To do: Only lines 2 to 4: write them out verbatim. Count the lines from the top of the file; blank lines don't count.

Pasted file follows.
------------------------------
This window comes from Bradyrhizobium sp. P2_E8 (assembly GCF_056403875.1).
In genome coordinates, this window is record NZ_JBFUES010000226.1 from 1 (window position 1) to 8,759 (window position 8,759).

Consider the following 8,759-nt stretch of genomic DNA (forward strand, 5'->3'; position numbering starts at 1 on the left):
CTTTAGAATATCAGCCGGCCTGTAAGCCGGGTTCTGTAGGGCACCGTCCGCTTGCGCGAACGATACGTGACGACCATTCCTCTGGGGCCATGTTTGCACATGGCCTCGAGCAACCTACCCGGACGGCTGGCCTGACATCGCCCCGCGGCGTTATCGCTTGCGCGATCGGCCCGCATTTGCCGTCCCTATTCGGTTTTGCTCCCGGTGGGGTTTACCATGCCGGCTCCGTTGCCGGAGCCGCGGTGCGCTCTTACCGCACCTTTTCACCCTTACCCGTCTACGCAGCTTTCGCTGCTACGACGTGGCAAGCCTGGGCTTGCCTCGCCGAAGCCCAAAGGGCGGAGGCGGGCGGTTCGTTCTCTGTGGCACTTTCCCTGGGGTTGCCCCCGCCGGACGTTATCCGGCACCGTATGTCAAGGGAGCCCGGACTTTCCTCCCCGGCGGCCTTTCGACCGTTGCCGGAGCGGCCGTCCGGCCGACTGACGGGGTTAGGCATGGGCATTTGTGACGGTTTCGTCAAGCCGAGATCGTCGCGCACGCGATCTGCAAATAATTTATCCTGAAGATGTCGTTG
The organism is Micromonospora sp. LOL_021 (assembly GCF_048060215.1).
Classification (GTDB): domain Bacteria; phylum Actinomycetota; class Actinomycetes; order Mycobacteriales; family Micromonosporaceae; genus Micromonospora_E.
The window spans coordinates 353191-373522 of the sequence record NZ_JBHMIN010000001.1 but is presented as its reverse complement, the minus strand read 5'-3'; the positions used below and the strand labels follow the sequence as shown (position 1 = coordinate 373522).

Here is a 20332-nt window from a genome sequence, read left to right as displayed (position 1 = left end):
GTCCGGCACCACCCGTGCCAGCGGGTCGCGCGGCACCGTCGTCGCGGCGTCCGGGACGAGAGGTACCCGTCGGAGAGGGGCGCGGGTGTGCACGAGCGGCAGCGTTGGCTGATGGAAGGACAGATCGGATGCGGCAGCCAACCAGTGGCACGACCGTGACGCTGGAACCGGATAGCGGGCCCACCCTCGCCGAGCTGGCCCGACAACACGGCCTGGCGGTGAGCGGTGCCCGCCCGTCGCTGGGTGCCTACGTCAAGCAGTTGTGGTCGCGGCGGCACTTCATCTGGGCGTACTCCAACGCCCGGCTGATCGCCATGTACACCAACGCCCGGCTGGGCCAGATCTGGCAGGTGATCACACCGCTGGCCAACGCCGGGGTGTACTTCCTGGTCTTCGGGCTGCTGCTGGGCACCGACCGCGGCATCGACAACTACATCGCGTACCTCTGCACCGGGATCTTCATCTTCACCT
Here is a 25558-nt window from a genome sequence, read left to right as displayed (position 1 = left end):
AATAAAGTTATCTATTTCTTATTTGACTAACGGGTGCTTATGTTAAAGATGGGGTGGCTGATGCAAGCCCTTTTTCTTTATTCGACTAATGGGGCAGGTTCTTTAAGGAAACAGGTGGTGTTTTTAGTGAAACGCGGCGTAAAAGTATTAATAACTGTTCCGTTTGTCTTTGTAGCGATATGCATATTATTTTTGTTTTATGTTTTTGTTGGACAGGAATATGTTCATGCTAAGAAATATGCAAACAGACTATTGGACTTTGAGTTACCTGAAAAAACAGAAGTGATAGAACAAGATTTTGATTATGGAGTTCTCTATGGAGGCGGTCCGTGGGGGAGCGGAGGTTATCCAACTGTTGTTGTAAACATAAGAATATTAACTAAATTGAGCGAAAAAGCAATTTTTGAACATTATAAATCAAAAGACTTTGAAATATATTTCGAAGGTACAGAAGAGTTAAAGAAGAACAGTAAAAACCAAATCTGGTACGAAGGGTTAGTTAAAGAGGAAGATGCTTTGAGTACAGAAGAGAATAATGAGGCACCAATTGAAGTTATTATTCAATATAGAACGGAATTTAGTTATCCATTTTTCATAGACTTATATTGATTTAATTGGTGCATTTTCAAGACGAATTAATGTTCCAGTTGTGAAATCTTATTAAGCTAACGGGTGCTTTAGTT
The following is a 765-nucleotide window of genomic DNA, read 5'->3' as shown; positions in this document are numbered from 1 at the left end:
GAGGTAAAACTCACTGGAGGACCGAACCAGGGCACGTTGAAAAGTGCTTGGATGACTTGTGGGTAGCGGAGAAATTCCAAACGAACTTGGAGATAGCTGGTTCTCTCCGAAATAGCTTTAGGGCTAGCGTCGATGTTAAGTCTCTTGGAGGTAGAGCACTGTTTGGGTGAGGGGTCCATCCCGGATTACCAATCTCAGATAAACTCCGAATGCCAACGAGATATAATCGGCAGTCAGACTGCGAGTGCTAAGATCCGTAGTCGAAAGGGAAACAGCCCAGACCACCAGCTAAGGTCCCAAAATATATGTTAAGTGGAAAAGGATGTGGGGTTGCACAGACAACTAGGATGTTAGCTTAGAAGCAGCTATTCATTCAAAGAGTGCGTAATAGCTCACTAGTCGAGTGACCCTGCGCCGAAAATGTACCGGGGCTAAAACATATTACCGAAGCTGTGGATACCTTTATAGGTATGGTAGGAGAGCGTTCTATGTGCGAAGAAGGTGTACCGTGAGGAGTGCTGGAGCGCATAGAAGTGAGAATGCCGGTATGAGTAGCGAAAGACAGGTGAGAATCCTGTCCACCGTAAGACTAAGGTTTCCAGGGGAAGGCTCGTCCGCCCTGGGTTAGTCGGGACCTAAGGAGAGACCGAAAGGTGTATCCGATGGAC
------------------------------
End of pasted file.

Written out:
In genome coordinates, this window is record NZ_JBFUES010000226.1 from 1 (window position 1) to 8,759 (window position 8,759).

Consider the following 8,759-nt stretch of genomic DNA (forward strand, 5'->3'; position numbering starts at 1 on the left):
CTTTAGAATATCAGCCGGCCTGTAAGCCGGGTTCTGTAGGGCACCGTCCGCTTGCGCGAACGATACGTGACGACCATTCCTCTGGGGCCATGTTTGCACATGGCCTCGAGCAACCTACCCGGACGGCTGGCCTGACATCGCCCCGCGGCGTTATCGCTTGCGCGATCGGCCCGCATTTGCCGTCCCTATTCGGTTTTGCTCCCGGTGGGGTTTACCATGCCGGCTCCGTTGCCGGAGCCGCGGTGCGCTCTTACCGCACCTTTTCACCCTTACCCGTCTACGCAGCTTTCGCTGCTACGACGTGGCAAGCCTGGGCTTGCCTCGCCGAAGCCCAAAGGGCGGAGGCGGGCGGTTCGTTCTCTGTGGCACTTTCCCTGGGGTTGCCCCCGCCGGACGTTATCCGGCACCGTATGTCAAGGGAGCCCGGACTTTCCTCCCCGGCGGCCTTTCGACCGTTGCCGGAGCGGCCGTCCGGCCGACTGACGGGGTTAGGCATGGGCATTTGTGACGGTTTCGTCAAGCCGAGATCGTCGCGCACGCGATCTGCAAATAATTTATCCTGAAGATGTCGTTG